Oh! The Storage!

Oh the drama! Small houses have small closets, and while I can't complain about the size of our closets in comparison to some of the closets in the 100+ houses we looked at, ours are still small.

Storagegate started when I purchased a Pax Hemnes wardrobe from Ikea. My intention is to flank the guest room window with two of the floor-to-ceiling storage havens. Unfortunately the units are packaged in huge, heavy boxes. Soooo, I enlisted the help of my mom and her Jeep to purchase one of the two units. Enter the issue of getting the box up the stairs...my parents were gone, I was weak from the flu and couldn't lift my side of the box safely. S lift one end of the box and oh! the drama! All of a sudden we're reevaluating the entire supplemental storage plan. Oy! Stay tuned for the final decision.

With the wardrobe on the back-burner we quickly attacked the master bedroom closet, which would be for S's clothes, just as it had been in FL. He had a simple request for the layout: two rows of hanging, no shelves, no long hanging. Note that S wears a full-length flight suit 5 days a week. No long hanging? Realizing that S intended to hang his flight suits off the back of his closet door, a total dis-organization solution, I added 20" of long hanging to his closet, which also accommodates a much needed hanging sweater shelf. It's apparent to me now that S only thought of his favorite Brooks Bros. shirts when "designing" his closet.

My closet, the guest room closet, was significantly less straight-forward than S's. The space is nearly six feet wide, but only as deep as the width of a hanger and only has a single two foot wide door. While it seems like a large closet by old house standards, it's completely useless when full of clothing: you can only see the clothing directly in front of the door since everything to the right and left is blocked by the first hanging shirt/pants/dress. Tears. Lots of tears. Container Store to the rescue! Did you know they offer free design services for their elfa storage system? Neither did I. Did you know the elfa system is nearly identical to Rubbermaid Selectrack, which is available at Home Depot (where we had gift cards)? I do now!

I entered dimensions and storage requirements on the Container Store site, 24 hours later I received a call from a design rep and then 20 minutes later she emailed me a plan and a shopping list.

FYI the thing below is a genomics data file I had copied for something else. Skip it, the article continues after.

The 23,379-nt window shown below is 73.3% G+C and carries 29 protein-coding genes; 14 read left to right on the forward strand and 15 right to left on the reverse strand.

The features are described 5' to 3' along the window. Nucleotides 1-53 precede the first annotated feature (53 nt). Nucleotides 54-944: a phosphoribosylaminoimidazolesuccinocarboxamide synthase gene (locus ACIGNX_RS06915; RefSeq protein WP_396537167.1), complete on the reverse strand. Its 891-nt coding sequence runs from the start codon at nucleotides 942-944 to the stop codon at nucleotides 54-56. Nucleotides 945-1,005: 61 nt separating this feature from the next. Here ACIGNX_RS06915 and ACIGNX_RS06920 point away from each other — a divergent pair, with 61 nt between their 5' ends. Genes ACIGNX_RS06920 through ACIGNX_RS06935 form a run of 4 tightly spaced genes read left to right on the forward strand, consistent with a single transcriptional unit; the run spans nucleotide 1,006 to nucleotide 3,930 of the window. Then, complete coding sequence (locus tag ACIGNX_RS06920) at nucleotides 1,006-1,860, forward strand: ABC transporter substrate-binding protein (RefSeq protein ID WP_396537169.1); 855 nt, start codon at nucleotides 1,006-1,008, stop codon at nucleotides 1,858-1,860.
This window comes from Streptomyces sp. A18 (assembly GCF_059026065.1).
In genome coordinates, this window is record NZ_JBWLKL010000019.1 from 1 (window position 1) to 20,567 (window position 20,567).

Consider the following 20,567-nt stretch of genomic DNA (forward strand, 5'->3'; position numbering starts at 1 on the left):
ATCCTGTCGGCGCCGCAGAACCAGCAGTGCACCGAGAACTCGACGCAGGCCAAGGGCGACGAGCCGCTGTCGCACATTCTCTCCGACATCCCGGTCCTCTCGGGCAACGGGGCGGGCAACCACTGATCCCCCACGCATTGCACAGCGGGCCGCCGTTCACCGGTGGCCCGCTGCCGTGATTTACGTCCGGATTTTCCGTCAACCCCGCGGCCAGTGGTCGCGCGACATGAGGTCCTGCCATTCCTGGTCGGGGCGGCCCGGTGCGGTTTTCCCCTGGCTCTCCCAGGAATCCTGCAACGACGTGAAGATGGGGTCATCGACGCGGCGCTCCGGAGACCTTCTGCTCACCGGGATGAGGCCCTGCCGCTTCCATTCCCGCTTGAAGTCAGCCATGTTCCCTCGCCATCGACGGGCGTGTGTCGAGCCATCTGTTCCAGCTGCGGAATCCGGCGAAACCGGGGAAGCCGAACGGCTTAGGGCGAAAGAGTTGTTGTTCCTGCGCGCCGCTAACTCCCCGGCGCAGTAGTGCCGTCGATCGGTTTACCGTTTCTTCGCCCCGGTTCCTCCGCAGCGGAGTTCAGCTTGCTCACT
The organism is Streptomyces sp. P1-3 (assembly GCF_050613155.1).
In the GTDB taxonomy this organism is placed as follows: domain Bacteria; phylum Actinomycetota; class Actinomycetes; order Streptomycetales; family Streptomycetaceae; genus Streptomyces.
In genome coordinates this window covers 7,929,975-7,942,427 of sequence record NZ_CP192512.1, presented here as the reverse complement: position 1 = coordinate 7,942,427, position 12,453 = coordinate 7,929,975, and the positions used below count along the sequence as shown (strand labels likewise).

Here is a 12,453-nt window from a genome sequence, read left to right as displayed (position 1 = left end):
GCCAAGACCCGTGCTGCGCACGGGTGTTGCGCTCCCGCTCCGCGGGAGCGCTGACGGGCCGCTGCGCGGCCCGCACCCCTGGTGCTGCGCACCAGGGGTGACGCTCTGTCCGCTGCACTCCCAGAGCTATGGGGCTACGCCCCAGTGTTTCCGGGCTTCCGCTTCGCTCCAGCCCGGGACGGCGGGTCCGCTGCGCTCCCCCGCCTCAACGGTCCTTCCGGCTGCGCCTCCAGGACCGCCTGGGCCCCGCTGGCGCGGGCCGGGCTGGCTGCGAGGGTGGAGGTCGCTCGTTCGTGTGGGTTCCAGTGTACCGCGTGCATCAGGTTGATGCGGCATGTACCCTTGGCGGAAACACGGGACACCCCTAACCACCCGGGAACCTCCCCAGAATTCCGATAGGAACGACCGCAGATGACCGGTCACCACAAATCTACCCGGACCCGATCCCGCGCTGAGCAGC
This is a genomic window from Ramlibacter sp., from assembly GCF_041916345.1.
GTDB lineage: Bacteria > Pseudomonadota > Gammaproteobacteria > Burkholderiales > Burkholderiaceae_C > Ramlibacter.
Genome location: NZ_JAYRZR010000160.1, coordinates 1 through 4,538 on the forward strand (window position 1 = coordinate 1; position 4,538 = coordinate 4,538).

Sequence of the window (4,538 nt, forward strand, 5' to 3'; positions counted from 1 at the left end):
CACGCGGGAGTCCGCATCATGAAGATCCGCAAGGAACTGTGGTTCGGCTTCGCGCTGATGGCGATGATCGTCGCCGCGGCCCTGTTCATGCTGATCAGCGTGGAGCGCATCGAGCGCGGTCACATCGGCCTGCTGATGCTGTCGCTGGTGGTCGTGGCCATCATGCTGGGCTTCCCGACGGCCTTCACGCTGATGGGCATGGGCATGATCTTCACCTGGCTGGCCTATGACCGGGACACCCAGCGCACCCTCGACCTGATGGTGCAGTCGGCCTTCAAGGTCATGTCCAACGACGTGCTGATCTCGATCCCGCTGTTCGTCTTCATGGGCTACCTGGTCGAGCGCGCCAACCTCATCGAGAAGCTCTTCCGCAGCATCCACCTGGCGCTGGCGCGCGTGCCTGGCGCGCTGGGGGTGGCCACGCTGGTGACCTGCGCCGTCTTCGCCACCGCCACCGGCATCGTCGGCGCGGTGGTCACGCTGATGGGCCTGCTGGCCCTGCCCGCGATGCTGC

I made a few quick changes by swapping the drawers for shelves and added a second long shelf above the short shelves. With shopping and cutting list in hand we were off! Because we had Home Depot gift cards we decided to shop there instead of the Container Store, but we will check them out for the next closet. 

Within a couple of hours the economy was stimulated and we were back in the guest room. S had less than two hours before his uncle was scheduled to pick him up to go to a Red Skins game. Fortunately, the closet was assembled and ready for organizing despite the time crunch, and an unplanned quick run to the local hardware store for longer drywall screws (5 minutes round trip, including shopping time; I LOVE our new location!).

After S left for the game I installed some Ikea Dioder lighting:

lined the shelves:
and got to work figuring out how to get all of this:
into the still-small space.

No matter how fabulous the bare solution looked, the limitations of the closet depth still posed a problem. Rather than organizing by sleeve length, then color, I organized by frequency worn, then sleeve length, then color. I also packed away all non-layering summer clothes and some sweaters not yet ready for goodwill, but not likely to be worn this winter. As a result my closet doesn't look like a perfect rainbow of stair-stepped sleeve length, but it's much more practical.
Unfortunately for storagegate the finished closets do not eliminate the need for more wardrobe storage: I have yet to tackle the shoes, yarn, scarves, or fabric.

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